Why a Ruler Belongs in Your Kitchen. Now.

Yahoo FoodJune 11, 2014

Every week, baking expert Alice Medrich will be going rogue on Food52 — with shortcuts, hacks, and game-changing recipes.

Today: Alice tells us just how much rulers rule when it comes to baking.

Why a Ruler Belongs in Your Kitchen from Food52
Why a Ruler Belongs in Your Kitchen from Food52

Do you get fewer cookies than the recipe says you will? Do you wonder why cookies take longer to bake, or why they come out tougher than you expected? Are your cakes and brownies thinner than they are in the cookbook photo and drier than they should be?

I keep a ruler in my kitchen to avoid these problems, and I think everyone should do the same. Mine happens to be plastic (thus washable), 18 inches long, and with a grid printed on it. I bought it in an art supply store and I keep in my utensil crock. I also have a 6-inch metal bench scraper that’s marked like a ruler. When a recipe directs me to slice cookie dough 1/4-inch thick, or roll pastry 1/8-inch thick, or bake something in an 8-inch pan, I measure first. When I create recipes for publication, I measure what I do so I can communicate to my readers. I don’t guess about the measurement any more than I would guess about how long it takes to bake a particular cake.

Why a Ruler Belongs in Your Kitchen from Food52
Why a Ruler Belongs in Your Kitchen from Food52

Too finicky? I don’t think so.

Cookies sliced 1/2-inch thick from a log of dough instead of 1/4-inch thick take longer to bake and may have a completely different texture than was intended. Depending on the type of cookie, they might turn out hard and tough instead of delicately crispy and tender. And you might think it’s just a bad recipe!

It may seem like a 9-inch cake pan is close enough to an 8-inch pan to substitute one for the other. But the former is more than 25% bigger. If you use it instead of the 8-inch pan, your cake or brownies will be considerably thinner than you expect, and probably over-baked and dry by the time you check for doneness.

These are just a few of the multitude of details that make baking so very fascinating to me. Every detail makes some kind of difference! If you want to taste the cookie, pastry, cake, or brownie that the creator (and I mean the chef, not God!) intended, measurements can help you achieve that goal.

Alice’s new book, Seriously Bitter Sweet, is a complete revision of her IACP award-winning Bittersweet, updated for the 54%, 61%, and 72% (and beyond) bars available today. It’s packed with tricks, techniques, and answers to every chocolate question, plus 150 seriously delicious recipes — both savory and sweet.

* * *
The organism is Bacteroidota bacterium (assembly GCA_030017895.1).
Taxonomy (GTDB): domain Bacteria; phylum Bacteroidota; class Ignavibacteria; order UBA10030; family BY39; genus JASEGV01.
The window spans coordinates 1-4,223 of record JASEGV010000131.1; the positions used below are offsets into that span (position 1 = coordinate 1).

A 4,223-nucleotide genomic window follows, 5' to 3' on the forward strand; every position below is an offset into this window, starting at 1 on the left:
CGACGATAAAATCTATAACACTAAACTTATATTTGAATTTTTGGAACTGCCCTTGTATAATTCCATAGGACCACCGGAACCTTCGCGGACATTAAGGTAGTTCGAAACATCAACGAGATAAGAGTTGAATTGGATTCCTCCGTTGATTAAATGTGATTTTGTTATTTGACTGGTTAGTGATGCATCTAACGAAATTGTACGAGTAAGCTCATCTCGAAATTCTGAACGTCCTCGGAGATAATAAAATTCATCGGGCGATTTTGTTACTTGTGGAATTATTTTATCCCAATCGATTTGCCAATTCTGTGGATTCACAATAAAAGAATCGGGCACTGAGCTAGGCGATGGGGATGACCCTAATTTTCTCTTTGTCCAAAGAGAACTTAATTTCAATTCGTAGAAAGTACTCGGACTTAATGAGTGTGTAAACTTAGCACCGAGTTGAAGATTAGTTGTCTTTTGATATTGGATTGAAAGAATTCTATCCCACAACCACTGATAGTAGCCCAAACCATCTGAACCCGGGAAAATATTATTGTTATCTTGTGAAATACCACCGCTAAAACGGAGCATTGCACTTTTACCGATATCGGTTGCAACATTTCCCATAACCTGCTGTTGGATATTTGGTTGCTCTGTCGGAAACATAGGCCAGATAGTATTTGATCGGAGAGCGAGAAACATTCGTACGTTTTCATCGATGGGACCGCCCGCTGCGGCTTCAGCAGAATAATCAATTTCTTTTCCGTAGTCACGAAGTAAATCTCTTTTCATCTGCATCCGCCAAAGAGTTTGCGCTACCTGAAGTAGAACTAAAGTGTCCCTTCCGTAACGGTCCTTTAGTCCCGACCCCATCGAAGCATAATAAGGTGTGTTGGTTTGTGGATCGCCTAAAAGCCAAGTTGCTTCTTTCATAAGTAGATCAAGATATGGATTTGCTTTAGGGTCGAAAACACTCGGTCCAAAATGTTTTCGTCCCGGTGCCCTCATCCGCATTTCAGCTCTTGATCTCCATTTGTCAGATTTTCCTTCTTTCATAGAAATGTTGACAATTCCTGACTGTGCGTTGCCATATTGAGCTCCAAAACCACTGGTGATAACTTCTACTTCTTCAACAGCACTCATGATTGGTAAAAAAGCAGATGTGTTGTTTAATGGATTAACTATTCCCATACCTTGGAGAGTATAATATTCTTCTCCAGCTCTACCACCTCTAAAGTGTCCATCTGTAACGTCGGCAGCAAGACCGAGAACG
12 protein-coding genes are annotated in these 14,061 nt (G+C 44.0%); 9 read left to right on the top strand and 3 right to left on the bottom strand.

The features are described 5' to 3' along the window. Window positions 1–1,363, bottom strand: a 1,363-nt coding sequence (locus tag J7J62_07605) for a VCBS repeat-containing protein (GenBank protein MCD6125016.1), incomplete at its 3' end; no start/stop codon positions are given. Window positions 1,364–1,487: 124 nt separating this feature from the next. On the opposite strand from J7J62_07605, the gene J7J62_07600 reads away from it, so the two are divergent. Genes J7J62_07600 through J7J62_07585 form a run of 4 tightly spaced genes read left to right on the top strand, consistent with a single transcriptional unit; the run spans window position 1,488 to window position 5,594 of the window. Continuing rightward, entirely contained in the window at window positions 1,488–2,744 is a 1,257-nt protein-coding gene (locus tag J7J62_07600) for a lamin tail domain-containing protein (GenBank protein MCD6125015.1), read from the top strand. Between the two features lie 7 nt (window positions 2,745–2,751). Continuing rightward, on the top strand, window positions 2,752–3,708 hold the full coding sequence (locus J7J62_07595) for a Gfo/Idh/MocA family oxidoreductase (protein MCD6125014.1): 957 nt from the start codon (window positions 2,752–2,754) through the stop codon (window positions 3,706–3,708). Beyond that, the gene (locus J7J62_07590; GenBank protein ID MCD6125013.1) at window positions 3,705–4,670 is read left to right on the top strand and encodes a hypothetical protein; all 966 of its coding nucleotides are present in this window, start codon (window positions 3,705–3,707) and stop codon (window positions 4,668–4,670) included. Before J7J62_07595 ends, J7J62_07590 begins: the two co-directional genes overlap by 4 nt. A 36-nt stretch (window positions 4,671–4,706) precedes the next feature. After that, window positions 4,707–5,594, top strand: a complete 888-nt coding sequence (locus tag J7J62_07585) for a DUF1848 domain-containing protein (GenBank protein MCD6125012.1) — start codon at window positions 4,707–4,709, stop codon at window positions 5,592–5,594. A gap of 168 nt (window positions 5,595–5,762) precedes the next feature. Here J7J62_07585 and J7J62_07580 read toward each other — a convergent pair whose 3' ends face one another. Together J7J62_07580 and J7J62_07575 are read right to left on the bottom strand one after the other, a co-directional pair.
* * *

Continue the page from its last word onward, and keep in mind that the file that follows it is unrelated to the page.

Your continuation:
Alice Medrich’s Best Cocoa Brownies 

10 tablespoons (1 1/4 sticks) unsalted butter
1 1/4 cup sugar
3/4 cups plus 2 tablespoons unsweetened cocoa powder (natural or Dutch-process)
1/4 teaspoon salt
1/2 teaspoon pure vanilla extract
cold large eggs
1/2 cup all-purpose flour (unsifted, measured by stirring briefly, spooning into the measuring cup until it’s heaped above the rim, then leveling it with a straight-edged knife or spatula — it should weigh nearly 2.5 ounces)
2/3 cups walnut or pecan pieces (optional)

  1. Position a rack in the lower third of the oven and preheat the oven to 325°F. Line the bottom and sides of an 8-inch square baking pan with parchment paper or foil, leaving an overhang on two opposite sides.
  2. Combine the butter, sugar, cocoa, and salt in a medium heatproof bowl and set the bowl in a wide skillet of barely simmering water. Stir from time to time until the butter is melted and the mixture is smooth and hot enough that you want to remove your finger fairly quickly after dipping it in to test. Remove the bowl from the skillet and set aside briefly until the mixture is only warm, not hot.
  3. Stir in the vanilla with a wooden spoon. Add the eggs one at a time, stirring vigorously after each one. When the batter looks thick, shiny, and well blended, add the flour and stir until you cannot see it any longer, then beat vigorously for 40 strokes with the wooden spoon or a rubber spatula. Stir in the nuts, if using. Spread evenly in the lined pan.
  4. Bake until a toothpick plunged into the center emerges slightly moist with batter, 20 to 25 minutes. Let cool completely on a rack.
  5. Lift up the ends of the parchment or foil liner, and transfer the brownies to a cutting board. Cut into 16 or 25 squares.

Save and print the recipe on Food52

Photos by James Ransom

This article originally appeared on Food52.com: Why a Ruler Belongs in Your Kitchen